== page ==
Adams was the representative for Massachusetts’s 11th congressional district and was a Federalist. He served from 1819 to 1821.
He was previously the representative for Massachusetts’s 11th congressional district as a Federalist from 1817 to 1819; and the representative for Massachusetts’s 11th congressional district as a Federalist from 1815 to 1817.
From Jan 1817 to Mar 1821, Adams missed 13 of 294 roll call votes, which is 4.4%. This is better than the median of 14.1% among the lifetime records of representatives serving in Mar 1821. The chart below reports missed votes over time.
We don’t track why legislators miss votes, but it’s often due to medical absenses, major life events, and running for higher office.
|Time Period||Votes Eligible||Missed Votes||Percent||Percentile|
|Dec 1817-Apr 1818||64||2||3.1%||11th|
|Nov 1818-Mar 1819||42||0||0.0%||0th|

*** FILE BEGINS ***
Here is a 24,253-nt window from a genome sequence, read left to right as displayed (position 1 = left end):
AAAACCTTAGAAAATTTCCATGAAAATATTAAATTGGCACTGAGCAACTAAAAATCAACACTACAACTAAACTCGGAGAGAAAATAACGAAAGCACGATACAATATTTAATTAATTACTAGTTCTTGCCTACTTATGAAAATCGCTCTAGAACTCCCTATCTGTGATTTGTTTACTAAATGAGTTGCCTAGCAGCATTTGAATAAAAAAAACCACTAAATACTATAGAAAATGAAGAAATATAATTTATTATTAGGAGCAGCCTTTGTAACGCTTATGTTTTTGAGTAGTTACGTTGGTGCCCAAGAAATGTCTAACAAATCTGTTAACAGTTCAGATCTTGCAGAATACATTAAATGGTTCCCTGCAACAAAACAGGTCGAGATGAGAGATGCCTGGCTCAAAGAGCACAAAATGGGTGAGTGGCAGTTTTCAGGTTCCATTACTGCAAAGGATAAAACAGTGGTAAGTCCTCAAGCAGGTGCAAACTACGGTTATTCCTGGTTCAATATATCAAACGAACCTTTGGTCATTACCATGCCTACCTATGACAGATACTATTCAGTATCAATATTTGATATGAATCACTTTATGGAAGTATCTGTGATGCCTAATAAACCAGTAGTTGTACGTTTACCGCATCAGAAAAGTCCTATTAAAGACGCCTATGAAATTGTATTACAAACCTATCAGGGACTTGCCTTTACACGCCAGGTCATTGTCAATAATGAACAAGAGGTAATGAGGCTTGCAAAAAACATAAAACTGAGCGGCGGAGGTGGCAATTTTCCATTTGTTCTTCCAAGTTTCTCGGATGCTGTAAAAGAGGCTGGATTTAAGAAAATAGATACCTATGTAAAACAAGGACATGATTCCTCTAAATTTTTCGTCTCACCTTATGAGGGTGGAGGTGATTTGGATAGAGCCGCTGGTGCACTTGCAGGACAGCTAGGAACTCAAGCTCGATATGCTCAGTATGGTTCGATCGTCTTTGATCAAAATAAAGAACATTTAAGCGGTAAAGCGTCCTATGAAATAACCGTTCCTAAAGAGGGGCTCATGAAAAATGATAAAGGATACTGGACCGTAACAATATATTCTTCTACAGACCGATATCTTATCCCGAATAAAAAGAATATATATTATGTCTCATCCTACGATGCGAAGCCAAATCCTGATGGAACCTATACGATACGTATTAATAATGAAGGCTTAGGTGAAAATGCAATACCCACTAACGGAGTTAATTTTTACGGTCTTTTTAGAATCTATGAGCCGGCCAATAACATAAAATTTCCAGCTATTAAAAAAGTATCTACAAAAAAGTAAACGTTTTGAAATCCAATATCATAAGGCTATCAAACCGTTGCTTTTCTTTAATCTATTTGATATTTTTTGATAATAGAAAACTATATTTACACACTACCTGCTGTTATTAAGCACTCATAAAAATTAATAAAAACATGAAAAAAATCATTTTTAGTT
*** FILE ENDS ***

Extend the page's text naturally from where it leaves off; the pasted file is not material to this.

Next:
|Dec 1819-May 1820||88||4||4.5%||15th|
|Dec 1820-Mar 1821||59||5||8.5%||34th|
The information on this page is originally sourced from a variety of materials, including:
- unitedstates/congress-legislators, a community project gathering congressional information
- United States Congressional Roll Call Voting Records, 1789-1990 by Howard L. Rosenthal and Keith T. Poole.
- Martis’s “The Historical Atlas of Political Parties in the United States Congress”, via Keith Poole’s roll call votes data set, for political party affiliation for Members of Congress from 1789 through about year 2000